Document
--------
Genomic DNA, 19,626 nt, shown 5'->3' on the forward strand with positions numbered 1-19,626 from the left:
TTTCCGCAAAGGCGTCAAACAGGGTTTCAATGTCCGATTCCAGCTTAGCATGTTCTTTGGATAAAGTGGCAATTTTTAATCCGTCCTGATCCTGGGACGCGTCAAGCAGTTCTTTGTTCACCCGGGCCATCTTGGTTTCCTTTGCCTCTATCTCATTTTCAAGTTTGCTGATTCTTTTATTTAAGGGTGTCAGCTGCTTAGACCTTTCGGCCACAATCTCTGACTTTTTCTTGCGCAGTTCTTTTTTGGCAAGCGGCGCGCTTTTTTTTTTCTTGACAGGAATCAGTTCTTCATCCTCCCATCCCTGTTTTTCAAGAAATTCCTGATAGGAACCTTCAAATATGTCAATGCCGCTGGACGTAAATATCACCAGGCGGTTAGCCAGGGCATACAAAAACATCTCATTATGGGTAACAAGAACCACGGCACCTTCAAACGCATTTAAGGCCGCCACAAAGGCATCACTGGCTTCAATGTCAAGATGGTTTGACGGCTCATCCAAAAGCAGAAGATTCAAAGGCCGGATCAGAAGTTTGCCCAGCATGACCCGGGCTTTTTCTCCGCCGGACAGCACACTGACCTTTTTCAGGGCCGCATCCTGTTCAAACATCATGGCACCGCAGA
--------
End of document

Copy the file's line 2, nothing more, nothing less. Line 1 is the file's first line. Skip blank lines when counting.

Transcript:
TTTCCGCAAAGGCGTCAAACAGGGTTTCAATGTCCGATTCCAGCTTAGCATGTTCTTTGGATAAAGTGGCAATTTTTAATCCGTCCTGATCCTGGGACGCGTCAAGCAGTTCTTTGTTCACCCGGGCCATCTTGGTTTCCTTTGCCTCTATCTCATTTTCAAGTTTGCTGATTCTTTTATTTAAGGGTGTCAGCTGCTTAGACCTTTCGGCCACAATCTCTGACTTTTTCTTGCGCAGTTCTTTTTTGGCAAGCGGCGCGCTTTTTTTTTTCTTGACAGGAATCAGTTCTTCATCCTCCCATCCCTGTTTTTCAAGAAATTCCTGATAGGAACCTTCAAATATGTCAATGCCGCTGGACGTAAATATCACCAGGCGGTTAGCCAGGGCATACAAAAACATCTCATTATGGGTAACAAGAACCACGGCACCTTCAAACGCATTTAAGGCCGCCACAAAGGCATCACTGGCTTCAATGTCAAGATGGTTTGACGGCTCATCCAAAAGCAGAAGATTCAAAGGCCGGATCAGAAGTTTGCCCAGCATGACCCGGGCTTTTTCTCCGCCGGACAGCACACTGACCTTTTTCAGGGCCGCATCCTGTTCAAACATCATGGCACCGCAGA